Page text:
Get out the microscope, because we’re going through this poem line-by-line.
Glory be to God for dappled things –
- The speaker says that we should give glory to God for having created "dappled," or spotted things.
- If you're worried about not knowing exactly what "dappled" looks like, fear not: Hopkins is going to give you lots of examples.
- "Glory be to God" is a way of giving praise. If you've been to a service at a Christian Church, you might have heard this phrase before. Often it is sung in church hymns.
- In fact, the "hymn to creation" is a popular genre of hymn, which gives praise to God for all the things He has created. The speaker points to "dappled" things in particular.
- The "hymn to creation" is inspired by the Psalms in the Old Testament. These short songs are traditionally thought to have been written by King David of Israel (yes, the one with the sling shot who took on Goliath).
- Psalm 148 is one of the original hymns to creation:
Praise him, you highest heavens
and you waters above the skies.
Let them praise the name of the Lord,
for he commanded and they were created.
- As an ordained priest, Hopkins would have known these hymns well.
For skies of couple-colour as a brinded cow;
- The speaker gives examples of "dappled things." In this poem, at least, "dappled" refers to things with multiplied colors.
- Hopkins's first example is really two examples in one. "Skies of couple-color" are skies that have two colors. The most obvious possibilities are blue and white in a clear sky that is "dappled" or streaked with clouds. This image in turn reminds the speaker of a "brinded cow."
- This line surely has to be the most famous usage of "brinded" in all of literature. The word means to have hair with brownish spots or streaks. It means the same thing as the more common word "brindle," often used to describe the color of dogs like boxers or pit bulls.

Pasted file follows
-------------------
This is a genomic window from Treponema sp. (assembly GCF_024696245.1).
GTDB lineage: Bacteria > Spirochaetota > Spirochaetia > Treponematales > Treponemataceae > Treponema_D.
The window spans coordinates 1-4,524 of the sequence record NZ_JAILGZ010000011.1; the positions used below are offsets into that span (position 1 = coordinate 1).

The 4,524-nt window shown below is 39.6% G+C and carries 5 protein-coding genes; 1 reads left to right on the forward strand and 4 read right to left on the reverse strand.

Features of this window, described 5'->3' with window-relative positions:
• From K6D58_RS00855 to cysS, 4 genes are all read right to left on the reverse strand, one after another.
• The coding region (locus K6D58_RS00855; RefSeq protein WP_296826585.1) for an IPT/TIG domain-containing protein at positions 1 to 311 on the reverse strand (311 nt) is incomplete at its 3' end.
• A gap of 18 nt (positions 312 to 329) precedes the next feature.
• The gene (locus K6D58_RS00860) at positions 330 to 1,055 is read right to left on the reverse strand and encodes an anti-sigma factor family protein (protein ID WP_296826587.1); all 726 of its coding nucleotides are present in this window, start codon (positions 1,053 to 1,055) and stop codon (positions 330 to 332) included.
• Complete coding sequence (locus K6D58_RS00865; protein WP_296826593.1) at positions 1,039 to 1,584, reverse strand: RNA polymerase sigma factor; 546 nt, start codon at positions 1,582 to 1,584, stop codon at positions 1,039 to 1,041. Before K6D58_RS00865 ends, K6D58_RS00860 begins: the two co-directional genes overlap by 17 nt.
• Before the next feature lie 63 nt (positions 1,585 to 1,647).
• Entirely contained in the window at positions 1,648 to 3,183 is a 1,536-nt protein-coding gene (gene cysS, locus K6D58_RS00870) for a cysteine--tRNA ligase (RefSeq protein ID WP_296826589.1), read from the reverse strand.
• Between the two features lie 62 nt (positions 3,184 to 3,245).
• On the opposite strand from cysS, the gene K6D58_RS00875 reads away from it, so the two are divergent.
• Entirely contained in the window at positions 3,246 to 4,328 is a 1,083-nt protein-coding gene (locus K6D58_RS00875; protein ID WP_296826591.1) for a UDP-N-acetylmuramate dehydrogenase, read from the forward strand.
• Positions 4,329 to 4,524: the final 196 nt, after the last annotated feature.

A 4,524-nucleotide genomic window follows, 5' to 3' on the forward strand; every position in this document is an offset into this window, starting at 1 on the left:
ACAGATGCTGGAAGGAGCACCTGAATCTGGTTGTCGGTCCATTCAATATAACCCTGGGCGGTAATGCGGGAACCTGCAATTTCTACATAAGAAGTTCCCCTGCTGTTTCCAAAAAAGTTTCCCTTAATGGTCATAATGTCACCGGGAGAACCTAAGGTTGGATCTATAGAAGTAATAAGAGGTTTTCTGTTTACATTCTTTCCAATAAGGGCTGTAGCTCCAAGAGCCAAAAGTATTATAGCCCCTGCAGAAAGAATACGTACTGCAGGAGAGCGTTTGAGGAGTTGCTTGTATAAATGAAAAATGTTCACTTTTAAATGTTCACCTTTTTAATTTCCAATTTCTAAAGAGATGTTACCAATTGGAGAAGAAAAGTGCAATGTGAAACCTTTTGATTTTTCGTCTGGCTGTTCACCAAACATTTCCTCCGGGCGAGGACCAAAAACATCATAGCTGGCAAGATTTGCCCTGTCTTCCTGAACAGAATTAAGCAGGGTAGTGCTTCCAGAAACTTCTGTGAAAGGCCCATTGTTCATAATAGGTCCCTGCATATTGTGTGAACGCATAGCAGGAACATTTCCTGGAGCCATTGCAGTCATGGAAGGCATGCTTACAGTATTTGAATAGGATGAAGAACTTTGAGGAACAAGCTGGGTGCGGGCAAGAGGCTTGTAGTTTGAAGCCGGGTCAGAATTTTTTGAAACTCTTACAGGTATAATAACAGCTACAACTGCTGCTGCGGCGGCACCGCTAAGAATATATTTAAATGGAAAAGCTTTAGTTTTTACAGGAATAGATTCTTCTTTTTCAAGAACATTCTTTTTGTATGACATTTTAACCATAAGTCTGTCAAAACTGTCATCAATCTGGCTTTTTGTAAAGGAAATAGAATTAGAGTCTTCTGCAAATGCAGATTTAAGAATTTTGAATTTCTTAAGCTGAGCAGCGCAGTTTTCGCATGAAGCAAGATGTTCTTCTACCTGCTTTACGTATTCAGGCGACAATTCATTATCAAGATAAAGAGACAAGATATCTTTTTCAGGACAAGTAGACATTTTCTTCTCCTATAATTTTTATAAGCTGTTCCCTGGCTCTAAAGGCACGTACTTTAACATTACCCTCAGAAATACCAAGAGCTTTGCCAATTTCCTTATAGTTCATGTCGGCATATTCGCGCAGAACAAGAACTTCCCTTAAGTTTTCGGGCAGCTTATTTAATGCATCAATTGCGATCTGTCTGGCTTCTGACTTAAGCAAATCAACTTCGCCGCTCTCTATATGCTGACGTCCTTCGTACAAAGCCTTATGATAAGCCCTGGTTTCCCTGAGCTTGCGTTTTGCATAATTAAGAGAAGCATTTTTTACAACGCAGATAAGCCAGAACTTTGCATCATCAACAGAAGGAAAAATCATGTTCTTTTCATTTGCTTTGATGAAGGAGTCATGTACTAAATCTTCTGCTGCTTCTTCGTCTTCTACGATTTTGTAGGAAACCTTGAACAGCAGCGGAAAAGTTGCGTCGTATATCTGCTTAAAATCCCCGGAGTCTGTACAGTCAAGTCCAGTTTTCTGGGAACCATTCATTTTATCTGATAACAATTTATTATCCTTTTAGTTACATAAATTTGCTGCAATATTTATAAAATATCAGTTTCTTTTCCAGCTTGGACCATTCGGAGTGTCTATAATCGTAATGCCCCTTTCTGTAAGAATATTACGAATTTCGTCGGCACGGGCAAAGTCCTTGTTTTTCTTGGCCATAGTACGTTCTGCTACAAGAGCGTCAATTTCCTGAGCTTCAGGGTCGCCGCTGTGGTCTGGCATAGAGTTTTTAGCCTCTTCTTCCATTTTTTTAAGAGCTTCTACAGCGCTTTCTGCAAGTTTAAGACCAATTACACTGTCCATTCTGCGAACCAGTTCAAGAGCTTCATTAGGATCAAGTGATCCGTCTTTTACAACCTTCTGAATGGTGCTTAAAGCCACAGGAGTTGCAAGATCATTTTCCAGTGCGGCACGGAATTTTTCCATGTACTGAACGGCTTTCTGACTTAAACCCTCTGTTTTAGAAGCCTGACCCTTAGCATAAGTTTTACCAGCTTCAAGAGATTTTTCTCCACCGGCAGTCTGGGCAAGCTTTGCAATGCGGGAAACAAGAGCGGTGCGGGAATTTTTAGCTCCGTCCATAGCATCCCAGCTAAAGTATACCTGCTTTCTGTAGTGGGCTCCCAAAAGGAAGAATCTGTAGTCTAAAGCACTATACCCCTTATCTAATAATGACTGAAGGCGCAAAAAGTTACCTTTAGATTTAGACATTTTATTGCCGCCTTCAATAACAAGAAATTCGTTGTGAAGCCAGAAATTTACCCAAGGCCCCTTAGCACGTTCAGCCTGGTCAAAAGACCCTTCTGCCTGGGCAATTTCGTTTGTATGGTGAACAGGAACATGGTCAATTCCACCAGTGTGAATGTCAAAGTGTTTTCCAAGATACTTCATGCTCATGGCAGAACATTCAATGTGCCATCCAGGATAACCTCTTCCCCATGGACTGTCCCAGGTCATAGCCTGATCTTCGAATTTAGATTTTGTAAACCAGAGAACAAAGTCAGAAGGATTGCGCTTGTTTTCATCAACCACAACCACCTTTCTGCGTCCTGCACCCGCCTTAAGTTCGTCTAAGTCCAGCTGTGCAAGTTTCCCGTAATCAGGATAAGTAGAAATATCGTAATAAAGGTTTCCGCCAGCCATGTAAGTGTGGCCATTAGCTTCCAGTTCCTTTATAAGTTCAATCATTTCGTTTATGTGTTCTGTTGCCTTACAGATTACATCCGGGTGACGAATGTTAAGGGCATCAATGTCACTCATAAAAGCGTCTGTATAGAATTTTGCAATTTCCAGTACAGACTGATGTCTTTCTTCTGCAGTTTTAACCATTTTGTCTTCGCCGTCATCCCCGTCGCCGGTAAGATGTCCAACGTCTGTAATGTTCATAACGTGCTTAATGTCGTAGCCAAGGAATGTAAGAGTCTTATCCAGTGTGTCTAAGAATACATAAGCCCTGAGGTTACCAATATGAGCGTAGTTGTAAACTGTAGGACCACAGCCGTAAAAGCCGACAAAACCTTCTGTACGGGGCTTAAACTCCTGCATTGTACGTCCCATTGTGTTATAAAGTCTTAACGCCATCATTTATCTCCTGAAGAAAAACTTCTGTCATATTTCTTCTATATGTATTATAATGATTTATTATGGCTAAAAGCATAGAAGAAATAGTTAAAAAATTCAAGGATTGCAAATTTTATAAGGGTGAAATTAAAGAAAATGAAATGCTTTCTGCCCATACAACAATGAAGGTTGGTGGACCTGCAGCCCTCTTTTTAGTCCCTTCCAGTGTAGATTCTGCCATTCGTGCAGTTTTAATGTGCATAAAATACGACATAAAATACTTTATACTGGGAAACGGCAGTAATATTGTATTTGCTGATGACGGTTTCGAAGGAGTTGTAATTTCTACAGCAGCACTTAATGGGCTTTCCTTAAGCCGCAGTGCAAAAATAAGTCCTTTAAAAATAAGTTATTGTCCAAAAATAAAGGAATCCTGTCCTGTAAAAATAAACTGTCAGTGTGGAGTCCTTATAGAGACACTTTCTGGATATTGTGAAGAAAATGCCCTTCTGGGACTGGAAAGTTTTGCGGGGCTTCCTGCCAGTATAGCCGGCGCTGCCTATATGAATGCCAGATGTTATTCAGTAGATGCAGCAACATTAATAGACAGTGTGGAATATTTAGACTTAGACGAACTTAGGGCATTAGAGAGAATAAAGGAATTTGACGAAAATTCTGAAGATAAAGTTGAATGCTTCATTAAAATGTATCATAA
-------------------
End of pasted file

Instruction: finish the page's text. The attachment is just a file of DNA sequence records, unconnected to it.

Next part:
- "Brindle" is also a kind of cow, but maybe not the one you'd expect. If you're anything like us, you were probably thinking of the famous black-and-white Holstein cows. But brindled cows have a much more uneven coloring, usually in shades of brown.
- So there you go: a little lesson in livestock.
For rose-moles all in stipple upon trout that swim;
- The small light-reddish dots or "rose-moles" on the side of trout are another example of "dappled things." They look like they have been drawn "in stipple" on the trout's body.
- "Stipple" is a technique in arts like drawing, painting, and sewing, to create texture through the use of small dots. (Here's an example.)
- Many trout, such as this Brown Trout, do have red dots on their bodies.
- You may have noticed by now that Hopkins likes to use hyphens to create new words. "Couple-color" was one example, and "rose-moles" is another.
Fresh-firecoal chestnut-falls; finches' wings;
- And here come two more hyphenated words, along with two more examples of "dappled things." The first example is "Fresh-firecoal chestnut-falls."
- This is probably the trickiest image in the poem, partly because we're not nearly as familiar with chestnuts as 19th-century English people would have been.